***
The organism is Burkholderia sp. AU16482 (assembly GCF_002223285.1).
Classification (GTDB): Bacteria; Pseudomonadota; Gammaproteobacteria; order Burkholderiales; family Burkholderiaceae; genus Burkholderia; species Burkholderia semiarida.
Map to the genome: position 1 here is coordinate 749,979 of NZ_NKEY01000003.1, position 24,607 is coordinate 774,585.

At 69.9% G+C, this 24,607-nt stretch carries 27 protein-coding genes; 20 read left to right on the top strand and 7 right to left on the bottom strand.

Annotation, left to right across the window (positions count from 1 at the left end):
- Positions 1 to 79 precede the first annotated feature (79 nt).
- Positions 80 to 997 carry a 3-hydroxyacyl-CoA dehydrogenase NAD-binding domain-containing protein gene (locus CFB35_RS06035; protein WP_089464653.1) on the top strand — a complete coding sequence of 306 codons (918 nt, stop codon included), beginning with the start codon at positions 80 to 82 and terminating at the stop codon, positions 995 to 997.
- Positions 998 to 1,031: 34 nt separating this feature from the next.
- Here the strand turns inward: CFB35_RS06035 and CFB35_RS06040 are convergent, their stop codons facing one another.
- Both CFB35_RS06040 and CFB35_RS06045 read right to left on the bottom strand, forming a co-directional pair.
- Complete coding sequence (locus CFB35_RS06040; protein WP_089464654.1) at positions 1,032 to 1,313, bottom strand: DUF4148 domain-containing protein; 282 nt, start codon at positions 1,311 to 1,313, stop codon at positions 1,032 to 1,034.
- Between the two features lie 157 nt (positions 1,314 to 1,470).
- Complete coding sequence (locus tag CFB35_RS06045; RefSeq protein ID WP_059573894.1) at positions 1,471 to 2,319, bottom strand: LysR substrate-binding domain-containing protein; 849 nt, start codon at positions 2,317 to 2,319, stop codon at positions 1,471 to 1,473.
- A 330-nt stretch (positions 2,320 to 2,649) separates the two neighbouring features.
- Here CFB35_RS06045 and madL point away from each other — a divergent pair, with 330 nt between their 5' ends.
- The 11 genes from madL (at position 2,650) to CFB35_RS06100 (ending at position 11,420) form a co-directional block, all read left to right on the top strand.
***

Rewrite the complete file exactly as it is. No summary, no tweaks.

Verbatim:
The organism is Burkholderia sp. AU16482 (assembly GCF_002223285.1).
Classification (GTDB): Bacteria; Pseudomonadota; Gammaproteobacteria; order Burkholderiales; family Burkholderiaceae; genus Burkholderia; species Burkholderia semiarida.
Map to the genome: position 1 here is coordinate 749,979 of NZ_NKEY01000003.1, position 24,607 is coordinate 774,585.

At 69.9% G+C, this 24,607-nt stretch carries 27 protein-coding genes; 20 read left to right on the top strand and 7 right to left on the bottom strand.

Annotation, left to right across the window (positions count from 1 at the left end):
- Positions 1 to 79 precede the first annotated feature (79 nt).
- Positions 80 to 997 carry a 3-hydroxyacyl-CoA dehydrogenase NAD-binding domain-containing protein gene (locus CFB35_RS06035; protein WP_089464653.1) on the top strand — a complete coding sequence of 306 codons (918 nt, stop codon included), beginning with the start codon at positions 80 to 82 and terminating at the stop codon, positions 995 to 997.
- Positions 998 to 1,031: 34 nt separating this feature from the next.
- Here the strand turns inward: CFB35_RS06035 and CFB35_RS06040 are convergent, their stop codons facing one another.
- Both CFB35_RS06040 and CFB35_RS06045 read right to left on the bottom strand, forming a co-directional pair.
- Complete coding sequence (locus CFB35_RS06040; protein WP_089464654.1) at positions 1,032 to 1,313, bottom strand: DUF4148 domain-containing protein; 282 nt, start codon at positions 1,311 to 1,313, stop codon at positions 1,032 to 1,034.
- Between the two features lie 157 nt (positions 1,314 to 1,470).
- Complete coding sequence (locus tag CFB35_RS06045; RefSeq protein ID WP_059573894.1) at positions 1,471 to 2,319, bottom strand: LysR substrate-binding domain-containing protein; 849 nt, start codon at positions 2,317 to 2,319, stop codon at positions 1,471 to 1,473.
- A 330-nt stretch (positions 2,320 to 2,649) separates the two neighbouring features.
- Here CFB35_RS06045 and madL point away from each other — a divergent pair, with 330 nt between their 5' ends.
- The 11 genes from madL (at position 2,650) to CFB35_RS06100 (ending at position 11,420) form a co-directional block, all read left to right on the top strand.